India's First Wine, Food and Hospitality Website, INDIAN WINE ACADEMY, Specialists in Food & Wine Programmes. Food Importers in Ten Cities Across India. Publishers of delWine, India’s First Wine.
Skip Navigation Links
About Us
Indian Market
Wine & Health
Wine Events
Retail News
Contact Us
Skip Navigation Links
Wine Tourism
Book Review
Photo Gallery
Readers' Comments
Video Wall
Media Partners
Ask Wineguyindia
Wine & Food
Wine Guru
Gerry Dawes
Harvest Reports
Mumbai Reports
Advertise With Us
US Report on Indian Market Released
Top Ten Importers List 2015-16
On Facebook
On Twitter
Delhi Wine Club
Glass Seal for Iconic Aussie Wine

Posted: Monday, 16 May 2011 10:48

Glass Seal for Iconic Aussie Wine

May 16: The top French producers still shy away from using screw-caps unlike Aussies who have been increasingly patronising this alternative closure but that may change over in the medium term with the iconic Aussie producer Stephen Henschke announcing the use of the glass closure Vino-lok, for the 2008 vintage of his top wine Hill of Grace.

Henschke has been using screw-caps for the last few vintages of Hill of Grace, indisputably one of the top red wines of Australia ($650), from 100% single-vineyard  Shiraz, grown on the pre-phylloxera vines brought from Europe in the mid 1800s and grown in Eden Valley. But he has decided to release half of the 2008 vintage using Vino-lok seals.

Vino-lok is the alternative closure made by Alcoa in the USA, which increasingly finds use in the wineries where the winemakers are sceptical about the evolution capability of screw-caps but are disillusioned by the high percentage of wine fault due to cork-taint.  It has an inner elastic silicon ring that forms a seal with the bottle. It can also be reusable.

Stephen Henschke, who with his viticulturist wife Prue studied for 2 years at the Geisenheim Institute of Viticulture and Wine Technology in Germany, was impressed with the Vino-lok technology when he presented a technical paper at a conference in Germany in 2004.

He reportedly brought a few of these glass closures back to Australia and tested some bottles of Henschke Hill of Grace with Vino-lok in collaboration with the Australian Wine Research Institute. After five years of testing the wine and its evolution in the bottle he was apparently pleased with the results and converted half of the 2008 production using this form of closure. Henschke believes screw-cap is a transitional closure, positioned between the cork and a yet unknown product.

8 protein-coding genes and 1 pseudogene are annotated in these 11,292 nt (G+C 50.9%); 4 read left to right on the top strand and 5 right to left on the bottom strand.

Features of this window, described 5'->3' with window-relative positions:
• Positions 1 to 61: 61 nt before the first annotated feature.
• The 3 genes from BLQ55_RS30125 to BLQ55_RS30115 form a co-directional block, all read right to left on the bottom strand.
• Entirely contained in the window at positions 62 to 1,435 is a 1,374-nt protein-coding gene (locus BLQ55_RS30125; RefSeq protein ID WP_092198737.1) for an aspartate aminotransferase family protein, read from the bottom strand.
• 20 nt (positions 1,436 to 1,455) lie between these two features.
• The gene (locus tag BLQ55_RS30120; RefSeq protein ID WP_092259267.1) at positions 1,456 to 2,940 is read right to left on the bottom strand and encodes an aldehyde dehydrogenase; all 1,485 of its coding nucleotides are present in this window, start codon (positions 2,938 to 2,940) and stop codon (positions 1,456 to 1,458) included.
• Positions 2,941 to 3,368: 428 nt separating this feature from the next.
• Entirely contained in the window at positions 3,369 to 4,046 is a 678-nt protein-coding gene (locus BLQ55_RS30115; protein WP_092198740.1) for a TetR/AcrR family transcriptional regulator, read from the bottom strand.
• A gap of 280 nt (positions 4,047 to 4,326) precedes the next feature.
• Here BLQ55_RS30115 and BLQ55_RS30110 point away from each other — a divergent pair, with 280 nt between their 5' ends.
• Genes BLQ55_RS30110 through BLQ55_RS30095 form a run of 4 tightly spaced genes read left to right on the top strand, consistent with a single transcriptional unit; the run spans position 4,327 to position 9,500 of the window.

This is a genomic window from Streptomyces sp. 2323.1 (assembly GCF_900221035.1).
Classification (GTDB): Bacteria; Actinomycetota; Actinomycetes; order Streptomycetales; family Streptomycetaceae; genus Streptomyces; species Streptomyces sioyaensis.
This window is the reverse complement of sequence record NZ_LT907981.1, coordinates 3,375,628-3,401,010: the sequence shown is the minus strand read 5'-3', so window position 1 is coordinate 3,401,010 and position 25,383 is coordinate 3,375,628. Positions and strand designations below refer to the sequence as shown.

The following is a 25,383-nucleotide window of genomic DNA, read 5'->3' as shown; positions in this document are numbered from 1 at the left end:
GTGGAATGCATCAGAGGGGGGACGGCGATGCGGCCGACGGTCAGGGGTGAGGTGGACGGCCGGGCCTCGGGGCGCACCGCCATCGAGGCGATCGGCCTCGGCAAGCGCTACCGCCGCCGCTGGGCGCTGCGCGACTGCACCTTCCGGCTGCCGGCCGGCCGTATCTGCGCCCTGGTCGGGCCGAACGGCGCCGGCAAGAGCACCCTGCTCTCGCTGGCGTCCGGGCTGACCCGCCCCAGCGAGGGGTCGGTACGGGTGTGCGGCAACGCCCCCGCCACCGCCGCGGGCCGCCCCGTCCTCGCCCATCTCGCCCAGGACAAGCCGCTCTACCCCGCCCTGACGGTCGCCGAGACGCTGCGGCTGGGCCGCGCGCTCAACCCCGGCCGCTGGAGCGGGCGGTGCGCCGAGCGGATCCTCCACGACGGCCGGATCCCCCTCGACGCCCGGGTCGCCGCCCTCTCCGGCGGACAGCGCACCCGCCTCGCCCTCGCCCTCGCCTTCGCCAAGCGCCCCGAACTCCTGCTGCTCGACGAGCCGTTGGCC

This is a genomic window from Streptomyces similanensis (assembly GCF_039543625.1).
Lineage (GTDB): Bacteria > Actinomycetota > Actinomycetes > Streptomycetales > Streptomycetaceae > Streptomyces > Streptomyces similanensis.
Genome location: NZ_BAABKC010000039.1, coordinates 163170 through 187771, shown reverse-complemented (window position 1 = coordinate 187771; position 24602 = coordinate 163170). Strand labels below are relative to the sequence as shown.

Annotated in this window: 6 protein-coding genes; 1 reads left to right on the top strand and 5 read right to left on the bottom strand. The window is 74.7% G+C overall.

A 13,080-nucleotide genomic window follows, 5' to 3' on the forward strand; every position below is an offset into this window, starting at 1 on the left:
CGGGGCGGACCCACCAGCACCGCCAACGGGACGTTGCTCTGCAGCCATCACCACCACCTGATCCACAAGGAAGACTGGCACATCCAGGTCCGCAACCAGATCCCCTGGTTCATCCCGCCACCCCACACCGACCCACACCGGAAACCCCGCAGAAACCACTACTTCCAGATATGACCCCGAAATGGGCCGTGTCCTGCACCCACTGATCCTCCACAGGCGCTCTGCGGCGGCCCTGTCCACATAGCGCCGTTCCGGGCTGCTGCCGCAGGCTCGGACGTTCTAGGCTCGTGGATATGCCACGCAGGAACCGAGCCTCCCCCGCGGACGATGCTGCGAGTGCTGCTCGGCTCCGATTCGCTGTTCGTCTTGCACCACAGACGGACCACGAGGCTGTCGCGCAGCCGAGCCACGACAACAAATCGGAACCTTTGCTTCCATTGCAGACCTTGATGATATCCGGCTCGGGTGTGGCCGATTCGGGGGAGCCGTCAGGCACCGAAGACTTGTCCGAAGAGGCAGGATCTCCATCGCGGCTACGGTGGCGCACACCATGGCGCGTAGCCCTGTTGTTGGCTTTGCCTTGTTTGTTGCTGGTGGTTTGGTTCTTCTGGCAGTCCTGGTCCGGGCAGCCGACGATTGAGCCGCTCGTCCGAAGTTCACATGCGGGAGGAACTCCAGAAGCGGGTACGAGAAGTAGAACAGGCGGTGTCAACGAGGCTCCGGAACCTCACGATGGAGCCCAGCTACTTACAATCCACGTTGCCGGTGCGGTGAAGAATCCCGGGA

Henschke also feels that the evolution is slow, akin to magnums that are considered the ideal size for cellaring. He calls a standard bottle using Vino-lok as an equivalent of half a magnum because of the aging potential. According to the website of Vino-lok, he says, ‘there are no negatives to the Vino-lok that we have found. It keeps the wine fresher, brighter and more focussed and in better condition than cork.’

Rheingau based Schloss Vollrad has been impressed enough with the glass enclosure enough to have been using it since 2004 when it was introduced by Alcoa at its German plant and is currently using the stopper for its total production of Rieslings. Schloss Johannesburg is another user. Several producers in Germany and Austria are using the Vino-lok in Europe.

For an earlier interview with Stephen Henschke in Singapore, pl visit Star Interview: Henschke and the Hill of Grace

For an earlier article on Vino-lok, visit….Potentially New Glass Closure from Grange


Want to Comment ?
Please enter your comments in the space provided below. If there is a problem, please write directly to Thank you.

Generate a new image

Type letters from the image:

Please note that it may take some time to get your comment published...Editor

Wine In India, Indian Wine, International Wine, Asian Wine Academy, Beer, Champagne, World Wine Academy, World Wine, World Wines, Retail, Hotel


Copyright©indianwineacademy, 2003-2020 |All Rights Reserved
Developed & Designed by Sadilak SoftNet